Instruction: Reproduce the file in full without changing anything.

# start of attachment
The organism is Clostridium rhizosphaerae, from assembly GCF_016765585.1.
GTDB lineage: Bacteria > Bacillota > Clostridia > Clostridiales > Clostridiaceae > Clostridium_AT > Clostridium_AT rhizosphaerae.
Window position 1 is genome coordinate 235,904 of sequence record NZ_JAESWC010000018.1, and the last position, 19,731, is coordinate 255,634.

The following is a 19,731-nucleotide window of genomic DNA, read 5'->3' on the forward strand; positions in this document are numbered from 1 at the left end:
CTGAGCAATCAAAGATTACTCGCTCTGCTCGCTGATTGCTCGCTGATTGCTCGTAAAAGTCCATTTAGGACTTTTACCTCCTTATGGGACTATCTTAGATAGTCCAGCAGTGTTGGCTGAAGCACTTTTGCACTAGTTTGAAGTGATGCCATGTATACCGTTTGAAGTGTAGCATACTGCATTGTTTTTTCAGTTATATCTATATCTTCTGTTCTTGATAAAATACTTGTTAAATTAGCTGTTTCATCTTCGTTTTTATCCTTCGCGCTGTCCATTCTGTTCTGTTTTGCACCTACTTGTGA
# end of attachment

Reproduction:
The organism is Clostridium rhizosphaerae, from assembly GCF_016765585.1.
GTDB lineage: Bacteria > Bacillota > Clostridia > Clostridiales > Clostridiaceae > Clostridium_AT > Clostridium_AT rhizosphaerae.
Window position 1 is genome coordinate 235,904 of sequence record NZ_JAESWC010000018.1, and the last position, 19,731, is coordinate 255,634.

The following is a 19,731-nucleotide window of genomic DNA, read 5'->3' on the forward strand; positions in this document are numbered from 1 at the left end:
CTGAGCAATCAAAGATTACTCGCTCTGCTCGCTGATTGCTCGCTGATTGCTCGTAAAAGTCCATTTAGGACTTTTACCTCCTTATGGGACTATCTTAGATAGTCCAGCAGTGTTGGCTGAAGCACTTTTGCACTAGTTTGAAGTGATGCCATGTATACCGTTTGAAGTGTAGCATACTGCATTGTTTTTTCAGTTATATCTATATCTTCTGTTCTTGATAAAATACTTGTTAAATTAGCTGTTTCATCTTCGTTTTTATCCTTCGCGCTGTCCATTCTGTTCTGTTTTGCACCTACTTGTGA